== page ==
County Board Bans Wild and Exotic Animals as Pets
Published on September 20, 2017
- Current owners can grandfather pets through registry process
- New care, handling, enclosure standards for non-venomous snakes
The Arlington County Board on Tuesday amended Chapter 2 of the County Code to prohibit residents from keeping wild and exotic animals as pets.
Current owners can retain wild and exotic pets
The Code amendment creates a registry to allow owners of wild and exotic animals already in the County to legally retain them. The ban does not include non-venomous snakes, but a set of care, handling and enclosure standards were put in place for non-venomous snakes weighing more than 25 pounds. Venomous reptiles already are banned in the County.
"What began as a seemingly straightforward effort to ban exotic pets in Arlington became much more complex and nuanced as the process evolved," Arlington County Board Chair Jay Fisette said. "Ultimately, through a lot of conversation with the community, we were able to adopt a Code amendment that reaches a practical balance of the input received from all sides and is enforceable."
Aligning Arlington with neighboring jurisdictions
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Alligators are banned as pets.[/caption]
The Board's action puts existing state law on the local books. In doing so, it allows County animal control officers to take some actions previously enforceable only by state officials. The change also better aligns Arlington with neighboring jurisdictions.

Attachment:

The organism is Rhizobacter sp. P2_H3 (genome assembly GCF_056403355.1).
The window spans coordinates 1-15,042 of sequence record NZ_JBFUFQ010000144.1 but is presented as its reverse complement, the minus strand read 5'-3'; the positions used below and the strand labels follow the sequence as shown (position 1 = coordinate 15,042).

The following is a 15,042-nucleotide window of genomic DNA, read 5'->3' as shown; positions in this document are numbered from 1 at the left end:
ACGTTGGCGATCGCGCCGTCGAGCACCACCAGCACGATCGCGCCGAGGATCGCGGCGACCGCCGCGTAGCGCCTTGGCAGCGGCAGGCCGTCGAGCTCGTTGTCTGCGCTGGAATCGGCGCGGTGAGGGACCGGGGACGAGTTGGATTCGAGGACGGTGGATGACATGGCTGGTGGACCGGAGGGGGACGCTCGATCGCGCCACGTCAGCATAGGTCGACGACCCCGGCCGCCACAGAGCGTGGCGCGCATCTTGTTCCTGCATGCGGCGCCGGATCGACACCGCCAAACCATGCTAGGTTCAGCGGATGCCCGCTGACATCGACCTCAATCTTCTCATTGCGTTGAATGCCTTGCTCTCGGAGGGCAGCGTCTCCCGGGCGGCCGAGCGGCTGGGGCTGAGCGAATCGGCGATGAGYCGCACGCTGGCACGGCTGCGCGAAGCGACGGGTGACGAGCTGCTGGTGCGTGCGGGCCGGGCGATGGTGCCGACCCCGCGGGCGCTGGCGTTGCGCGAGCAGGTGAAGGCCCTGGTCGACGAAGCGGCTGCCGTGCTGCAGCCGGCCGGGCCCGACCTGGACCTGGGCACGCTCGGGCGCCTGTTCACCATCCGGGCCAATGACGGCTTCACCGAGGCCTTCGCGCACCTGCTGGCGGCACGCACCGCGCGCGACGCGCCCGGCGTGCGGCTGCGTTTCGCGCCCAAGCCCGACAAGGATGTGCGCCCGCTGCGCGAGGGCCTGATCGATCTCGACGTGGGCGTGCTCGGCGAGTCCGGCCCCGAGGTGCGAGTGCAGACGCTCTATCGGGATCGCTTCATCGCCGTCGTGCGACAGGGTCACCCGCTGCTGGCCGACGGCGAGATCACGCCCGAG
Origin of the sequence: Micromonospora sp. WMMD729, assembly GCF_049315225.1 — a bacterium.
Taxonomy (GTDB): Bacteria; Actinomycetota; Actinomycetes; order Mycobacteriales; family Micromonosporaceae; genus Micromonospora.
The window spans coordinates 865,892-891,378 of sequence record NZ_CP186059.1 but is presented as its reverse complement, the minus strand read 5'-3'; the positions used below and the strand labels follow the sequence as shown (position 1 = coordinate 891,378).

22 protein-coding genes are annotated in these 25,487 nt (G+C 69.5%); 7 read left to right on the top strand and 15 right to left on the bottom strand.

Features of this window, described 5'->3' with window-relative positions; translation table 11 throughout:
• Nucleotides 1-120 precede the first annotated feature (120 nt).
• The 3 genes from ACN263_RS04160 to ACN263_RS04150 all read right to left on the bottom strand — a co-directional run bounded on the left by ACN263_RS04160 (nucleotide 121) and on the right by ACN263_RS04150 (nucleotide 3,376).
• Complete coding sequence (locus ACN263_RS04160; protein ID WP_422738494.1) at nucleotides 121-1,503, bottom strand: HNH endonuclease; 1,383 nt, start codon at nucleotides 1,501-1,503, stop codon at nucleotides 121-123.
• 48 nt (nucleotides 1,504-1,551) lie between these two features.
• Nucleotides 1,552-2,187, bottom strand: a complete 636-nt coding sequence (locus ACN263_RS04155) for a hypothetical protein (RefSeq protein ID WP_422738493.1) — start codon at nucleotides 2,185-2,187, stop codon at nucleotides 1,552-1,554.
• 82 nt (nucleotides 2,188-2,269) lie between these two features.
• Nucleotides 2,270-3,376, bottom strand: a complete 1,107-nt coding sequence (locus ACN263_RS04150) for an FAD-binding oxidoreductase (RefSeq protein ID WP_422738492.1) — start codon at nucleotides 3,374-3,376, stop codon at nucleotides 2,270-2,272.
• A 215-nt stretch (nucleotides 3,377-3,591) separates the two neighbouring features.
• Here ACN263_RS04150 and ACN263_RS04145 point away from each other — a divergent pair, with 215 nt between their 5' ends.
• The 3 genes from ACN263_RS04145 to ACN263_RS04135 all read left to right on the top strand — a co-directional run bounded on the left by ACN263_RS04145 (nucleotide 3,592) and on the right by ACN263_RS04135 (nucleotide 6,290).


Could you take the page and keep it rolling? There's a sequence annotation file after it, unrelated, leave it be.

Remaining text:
The Board voted unanimously to amend the Code. To read the staff report
, or view the archived video of the meeting, visit the County website. Scroll down to item no. 57 on the agenda for the Tuesday, Sept. 19, 2017 Recessed County Board Meeting.
The following animals are prohibited as pets in the County effective immediately. Residents who currently own an animal covered by the prohibition should contact the Animal Welfare League of Arlington to fulfill registration requirements.
- Non-human primates
- Wolves or wolf hybrids
- Wild cats including hybrids (i.e., bobcat, lynx and caracal),
- Ratites (flightless birds)
- Venomous snakes, venomous reptiles
- Any other warm-blooded mammal that can normally be found in the wild state
- Members of the order Scorpiones (scorpions) other than those in the genus Pandinus, which are permitted
- Centipedes of the genus Scolopendra
- Spiders of the genus Latrodectus (widow spiders); spiders of the genus Loxosceles (recluse spiders); spiders of the family Dipluridae (funnel-web spiders); spiders of the genus Phoneutria (banana spiders aka wandering spiders); spiders of the family Ctenizidae (trap-door spiders); spiders of the genus Sicarius (sand spiders); and spiders of the family Theraphosidae (tarantulas), EXCEPT for Theraphosids native to North and South America and Brachypelma smithi (Mexican redknee tarantula), which are permitted.
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Hedgehogs are not prohibited.[/caption]
Rabbits, rats, mice, ferrets, hamsters, gerbils, chinchillas, hedgehogs, sugar gliders, and guinea pigs that have been bred in captivity are excluded from the definition of "wild or exotic animal," and are permitted as pets. Also excluded from this definition and allowed as pets are all domestically bred or legally imported birds that are not ratites, non-venomous snakes, non-venomous reptiles, amphibians and fish.